Apologize With Meaning


Apologies are offered and accepted regularly in successful relationships. The question is, what are you —or your partner—apologizing for?

Meaningful apologies can have several different goals:

  • Acknowledging a partner’s pain
  • Acknowledging your role in that pain
  • Implying you’ll try hard to avoid doing the hurtful thing again
  • Requesting a resumption of warm feelings

Not every apology, however, is meaningful. When people say “I’m sorry,” and don’t know what they’re sorry for, the apology is a mere formality. It neither examines the present nor addresses the future. But people do it because they feel uncomfortable with a partner’s resentment or hurt, or they’re eager to resume friendly relations. An apology seems like the entry fee.

Similarly, people often say “I’m sorry,” but then explain why you’re wrong to be upset, or why they aren’t responsible for your pain. They make excuses: “I was really tired” or “things happen.” Such an apology acknowledges your discomfort, but does nothing to assure you that things will go differently next time. There isn’t much solace in this apology.

We should hesitate to accept such apologies. If the apologizer doesn’t know why you’re upset, and can’t give you confidence that he probably won’t do the same upsetting thing again in similar circumstances, why should you comfort the apologizer? By accepting an apology, you’re saying that he’s taken responsibility and you’re ready for reconciliation to begin. This removes the healthy pressure for him to examine what he’s done, the nature of the relationship and your respective needs.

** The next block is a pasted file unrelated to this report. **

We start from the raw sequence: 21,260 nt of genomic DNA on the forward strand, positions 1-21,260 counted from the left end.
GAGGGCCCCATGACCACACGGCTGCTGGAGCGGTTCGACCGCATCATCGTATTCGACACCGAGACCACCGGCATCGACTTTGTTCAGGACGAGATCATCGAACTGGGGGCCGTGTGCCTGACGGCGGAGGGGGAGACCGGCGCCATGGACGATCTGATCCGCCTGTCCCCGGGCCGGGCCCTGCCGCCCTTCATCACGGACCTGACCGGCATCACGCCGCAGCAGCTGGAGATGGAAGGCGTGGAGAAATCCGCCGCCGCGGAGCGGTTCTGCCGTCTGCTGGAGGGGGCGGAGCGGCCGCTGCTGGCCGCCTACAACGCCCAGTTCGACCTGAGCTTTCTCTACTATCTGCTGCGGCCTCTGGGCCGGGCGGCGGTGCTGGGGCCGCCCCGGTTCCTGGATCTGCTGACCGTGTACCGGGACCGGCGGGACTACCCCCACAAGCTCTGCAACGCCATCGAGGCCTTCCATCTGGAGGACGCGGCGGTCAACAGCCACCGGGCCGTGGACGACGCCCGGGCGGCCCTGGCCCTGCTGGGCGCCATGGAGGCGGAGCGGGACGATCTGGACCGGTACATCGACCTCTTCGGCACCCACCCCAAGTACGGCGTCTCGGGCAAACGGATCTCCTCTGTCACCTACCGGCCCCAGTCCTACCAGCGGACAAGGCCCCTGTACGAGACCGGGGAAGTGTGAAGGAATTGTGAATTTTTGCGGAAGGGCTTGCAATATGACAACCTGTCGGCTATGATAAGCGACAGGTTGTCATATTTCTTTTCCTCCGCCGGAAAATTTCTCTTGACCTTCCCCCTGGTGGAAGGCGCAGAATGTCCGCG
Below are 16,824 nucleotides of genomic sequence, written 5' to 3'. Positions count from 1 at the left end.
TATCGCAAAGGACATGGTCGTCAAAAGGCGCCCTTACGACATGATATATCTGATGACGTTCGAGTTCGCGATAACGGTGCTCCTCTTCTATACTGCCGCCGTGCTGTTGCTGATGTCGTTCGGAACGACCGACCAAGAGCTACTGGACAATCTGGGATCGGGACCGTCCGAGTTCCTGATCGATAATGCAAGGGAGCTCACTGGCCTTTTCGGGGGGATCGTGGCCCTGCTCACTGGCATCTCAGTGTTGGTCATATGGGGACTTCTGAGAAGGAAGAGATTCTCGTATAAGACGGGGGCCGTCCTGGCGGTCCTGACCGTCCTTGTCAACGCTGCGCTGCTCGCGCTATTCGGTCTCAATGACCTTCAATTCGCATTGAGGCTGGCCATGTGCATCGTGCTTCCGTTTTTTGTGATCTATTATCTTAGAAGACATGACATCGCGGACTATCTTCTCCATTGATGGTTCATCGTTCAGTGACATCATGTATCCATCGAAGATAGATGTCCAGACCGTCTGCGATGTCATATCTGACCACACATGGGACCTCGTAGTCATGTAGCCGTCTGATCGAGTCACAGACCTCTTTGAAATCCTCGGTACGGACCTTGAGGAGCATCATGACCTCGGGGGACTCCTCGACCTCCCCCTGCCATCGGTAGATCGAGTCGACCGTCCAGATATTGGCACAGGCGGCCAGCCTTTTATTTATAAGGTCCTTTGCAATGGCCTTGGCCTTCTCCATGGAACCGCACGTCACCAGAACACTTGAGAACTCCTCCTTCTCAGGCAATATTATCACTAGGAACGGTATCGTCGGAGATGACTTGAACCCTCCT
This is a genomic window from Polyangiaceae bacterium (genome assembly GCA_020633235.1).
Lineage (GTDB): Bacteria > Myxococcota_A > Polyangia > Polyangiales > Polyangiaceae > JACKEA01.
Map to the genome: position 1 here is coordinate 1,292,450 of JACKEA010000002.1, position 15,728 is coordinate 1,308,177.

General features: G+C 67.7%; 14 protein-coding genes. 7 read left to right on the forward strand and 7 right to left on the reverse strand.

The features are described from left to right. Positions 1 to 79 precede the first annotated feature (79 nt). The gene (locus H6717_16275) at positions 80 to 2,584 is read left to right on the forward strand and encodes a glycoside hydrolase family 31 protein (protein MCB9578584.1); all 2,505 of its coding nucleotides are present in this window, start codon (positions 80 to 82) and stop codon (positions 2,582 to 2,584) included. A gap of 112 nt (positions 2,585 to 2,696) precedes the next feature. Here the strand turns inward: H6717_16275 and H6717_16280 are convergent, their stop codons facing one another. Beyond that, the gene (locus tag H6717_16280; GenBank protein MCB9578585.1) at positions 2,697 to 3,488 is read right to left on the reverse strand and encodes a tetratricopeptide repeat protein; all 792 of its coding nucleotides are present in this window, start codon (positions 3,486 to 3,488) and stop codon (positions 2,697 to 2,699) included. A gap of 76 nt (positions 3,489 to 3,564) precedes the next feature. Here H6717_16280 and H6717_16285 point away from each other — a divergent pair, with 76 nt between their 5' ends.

On the other hand, some people take advantage of their status as the wronged party. They drag out the process of describing their wound: “If you don’t know, I’m not saying.” Sometimes they even deny they’re upset: “What’s the matter?” “Nothing.” These strategic moves are part of a power struggle, typically played by people who feel powerless.

Couples need terms of reconciliation, sanction and surrender for the myriad of conflicts, hurt feelings, passive hostilities and thoughtlessness that litter a relationship. People need to see these structures and routines as tools to make life smoother, not as things to use against each other.

Apologizing is an ongoing, normal activity in healthy relationships. Sometimes it’s an event, sometimes a process. Used in perspective, with an appropriate dose of humor, it can deepen intimacy.

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